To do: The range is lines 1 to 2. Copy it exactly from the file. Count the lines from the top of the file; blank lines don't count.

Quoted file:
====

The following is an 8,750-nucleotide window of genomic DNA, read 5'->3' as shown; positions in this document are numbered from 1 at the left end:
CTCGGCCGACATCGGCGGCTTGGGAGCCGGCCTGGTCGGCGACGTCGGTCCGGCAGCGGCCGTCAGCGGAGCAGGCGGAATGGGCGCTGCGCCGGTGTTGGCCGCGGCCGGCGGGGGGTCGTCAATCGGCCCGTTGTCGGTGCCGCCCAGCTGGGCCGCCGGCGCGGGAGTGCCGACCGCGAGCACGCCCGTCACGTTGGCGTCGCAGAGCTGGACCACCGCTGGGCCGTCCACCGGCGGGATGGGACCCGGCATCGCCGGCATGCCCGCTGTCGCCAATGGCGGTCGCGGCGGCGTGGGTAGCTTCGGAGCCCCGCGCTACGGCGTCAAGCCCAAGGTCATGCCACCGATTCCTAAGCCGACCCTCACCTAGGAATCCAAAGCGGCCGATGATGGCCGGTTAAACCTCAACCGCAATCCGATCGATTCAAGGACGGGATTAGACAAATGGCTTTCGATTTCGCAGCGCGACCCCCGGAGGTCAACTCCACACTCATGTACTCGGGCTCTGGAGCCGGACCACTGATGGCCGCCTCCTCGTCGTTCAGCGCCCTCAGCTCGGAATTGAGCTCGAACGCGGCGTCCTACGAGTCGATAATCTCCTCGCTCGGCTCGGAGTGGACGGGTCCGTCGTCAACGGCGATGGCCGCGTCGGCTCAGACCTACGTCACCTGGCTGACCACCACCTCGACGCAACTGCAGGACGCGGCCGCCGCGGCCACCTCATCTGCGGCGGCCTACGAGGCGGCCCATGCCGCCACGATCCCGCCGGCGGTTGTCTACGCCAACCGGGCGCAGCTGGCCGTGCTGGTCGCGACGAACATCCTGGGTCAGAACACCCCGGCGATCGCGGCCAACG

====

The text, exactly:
The following is an 8,750-nucleotide window of genomic DNA, read 5'->3' as shown; positions in this document are numbered from 1 at the left end:
CTCGGCCGACATCGGCGGCTTGGGAGCCGGCCTGGTCGGCGACGTCGGTCCGGCAGCGGCCGTCAGCGGAGCAGGCGGAATGGGCGCTGCGCCGGTGTTGGCCGCGGCCGGCGGGGGGTCGTCAATCGGCCCGTTGTCGGTGCCGCCCAGCTGGGCCGCCGGCGCGGGAGTGCCGACCGCGAGCACGCCCGTCACGTTGGCGTCGCAGAGCTGGACCACCGCTGGGCCGTCCACCGGCGGGATGGGACCCGGCATCGCCGGCATGCCCGCTGTCGCCAATGGCGGTCGCGGCGGCGTGGGTAGCTTCGGAGCCCCGCGCTACGGCGTCAAGCCCAAGGTCATGCCACCGATTCCTAAGCCGACCCTCACCTAGGAATCCAAAGCGGCCGATGATGGCCGGTTAAACCTCAACCGCAATCCGATCGATTCAAGGACGGGATTAGACAAATGGCTTTCGATTTCGCAGCGCGACCCCCGGAGGTCAACTCCACACTCATGTACTCGGGCTCTGGAGCCGGACCACTGATGGCCGCCTCCTCGTCGTTCAGCGCCCTCAGCTCGGAATTGAGCTCGAACGCGGCGTCCTACGAGTCGATAATCTCCTCGCTCGGCTCGGAGTGGACGGGTCCGTCGTCAACGGCGATGGCCGCGTCGGCTCAGACCTACGTCACCTGGCTGACCACCACCTCGACGCAACTGCAGGACGCGGCCGCCGCGGCCACCTCATCTGCGGCGGCCTACGAGGCGGCCCATGCCGCCACGATCCCGCCGGCGGTTGTCTACGCCAACCGGGCGCAGCTGGCCGTGCTGGTCGCGACGAACATCCTGGGTCAGAACACCCCGGCGATCGCGGCCAACG